I don’t even know who to address to.  President Obama?  My senators and congressmen?  The secretary of the treasury (Timothy Franz Geithner), Uncle Sam?

Since I don’t know, I am putting my request in the best place I can think of – the internet.

We see on the news every day how large corporations are crying poor and how they’re laying off tens of thousands of workers every day.  We see them begging for help from the government and the government is hading out BILLIONS of dollars to these people.  We also see how the executives for most of these companies take these billions and selfishly stash it away in their banks, they sill go ahead with the layoffs, cutbacks, and outsourcing thus making our economy worse.

I am putting in my official request -

I am requesting $5 million US dollars ($5,000,000) to help me and my family with a stimulous package of our own.  First of all, this is less than 1/10 of a percent of the smallest “bailouts’ that our government has given so it sould be looked at as not even a small drop in the bucket.  What’s 5 million when you’re throwing around billions and trillions?

Why should I get it?  We would do our best to pump this money back into the economy, directly. We would:

  • Pay off our debts (home loans, car loans, student loans, etc…)thus making more money available for bank loans, thus directly helping with the credit crunch.
  • We would invest the money so my wife and I can peruse our own careers and starting our own businesses.  Not only would I be able to quit my full time job, I would be opening up a position that someone who is collecting unemployment would be able to get.  It would create one more job in the economy.
  • With our increase revenue, we could continue our schooling and hire people to help us with our ventures, thus improving our educating, our productivity, and creating new jobs.
  • We would be able to afford to “upgrade” our services (faster internet, cable TV, even long distance on our phone) to send more money to these troubled companies allowing them to possibly hold onto more workers.
  • We would be able to upgrade our existing equipment (computers for work, fuel efficient cars since my wife would be traveling a lot visiting clients), maybe even be able to afford some office space for our ventures, thus improving on the commercial real estate market and helping out the retail and manufacturing sector (we would try to make sure anything we purchased was made in the USA).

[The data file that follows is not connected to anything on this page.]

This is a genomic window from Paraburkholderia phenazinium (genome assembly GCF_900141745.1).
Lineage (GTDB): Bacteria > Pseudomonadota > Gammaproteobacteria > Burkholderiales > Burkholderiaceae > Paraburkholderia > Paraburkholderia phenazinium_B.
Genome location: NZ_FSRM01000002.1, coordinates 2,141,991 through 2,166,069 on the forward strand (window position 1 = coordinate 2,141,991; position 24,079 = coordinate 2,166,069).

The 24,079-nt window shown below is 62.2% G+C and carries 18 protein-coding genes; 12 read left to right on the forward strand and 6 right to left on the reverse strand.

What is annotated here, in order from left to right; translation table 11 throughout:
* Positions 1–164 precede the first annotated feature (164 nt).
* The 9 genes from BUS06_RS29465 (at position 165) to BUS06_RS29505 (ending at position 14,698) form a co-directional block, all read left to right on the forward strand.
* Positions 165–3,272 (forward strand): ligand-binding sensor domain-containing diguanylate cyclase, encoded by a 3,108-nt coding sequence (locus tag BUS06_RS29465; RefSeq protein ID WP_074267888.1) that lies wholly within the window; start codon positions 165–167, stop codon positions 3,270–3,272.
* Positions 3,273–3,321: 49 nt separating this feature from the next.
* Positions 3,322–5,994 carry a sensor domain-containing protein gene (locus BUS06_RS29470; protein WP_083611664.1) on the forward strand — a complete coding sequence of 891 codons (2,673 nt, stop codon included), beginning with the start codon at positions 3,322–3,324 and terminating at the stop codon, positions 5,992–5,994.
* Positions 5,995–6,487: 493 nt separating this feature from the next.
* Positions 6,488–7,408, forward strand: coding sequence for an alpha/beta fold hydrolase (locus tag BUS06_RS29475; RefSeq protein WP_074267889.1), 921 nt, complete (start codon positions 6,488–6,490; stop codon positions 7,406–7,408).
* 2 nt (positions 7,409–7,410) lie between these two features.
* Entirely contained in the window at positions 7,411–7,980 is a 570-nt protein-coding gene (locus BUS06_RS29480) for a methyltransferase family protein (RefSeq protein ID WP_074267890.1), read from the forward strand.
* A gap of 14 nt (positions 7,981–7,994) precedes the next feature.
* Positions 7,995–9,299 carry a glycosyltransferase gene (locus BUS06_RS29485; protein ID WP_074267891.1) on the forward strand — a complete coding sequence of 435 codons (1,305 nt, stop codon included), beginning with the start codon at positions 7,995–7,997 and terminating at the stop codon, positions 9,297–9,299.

As you can see, just from this short list, I would do far more to help the economy than what these large corporation are doing with over 1,000 times the amount I am requesting.

So, now the ball is in “my” government’s court.

Will you take me seriously?  if you do, I’m sure you can find out who I am and call me on my cell phone.  Don’t worry if I don’t answer – we have creditors calling us and I don’t answer the phone unless I know who it is.  Please leave a message with legitimate contact information.

Please do not ask me to travel anywhere, unless you pay for the tickets (you can take it out of my $5 million when I get it).  As things are extremely tight with my family, we cannot afford any travel at this time since my wife hasn’t had a job since June of 2008 and my company is laying off people in the thousands.  As you can see, I’ve even fouled this site with AdSense to attempt to hope to pay for some bills (and other living expenses).

If you don’t care about me, ignore this please.  This will be a sign to over 300,000,000 American citizens who are sufering in this economy while theelite few squander every penny they can so they can afford caviar for breakfast before flying in their private jets to some foreign vacation spot.

How much is one TRILLION dollars?

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A little while ago I wrote about how much $700 billion is and concentrated on the interest from that (assuming a 1% savings account). Most of the numbers were scary to think about it. But now, the new number is “one trillion dollars”. As CNN wrote earlier this morning, “A trillion is the new billion”.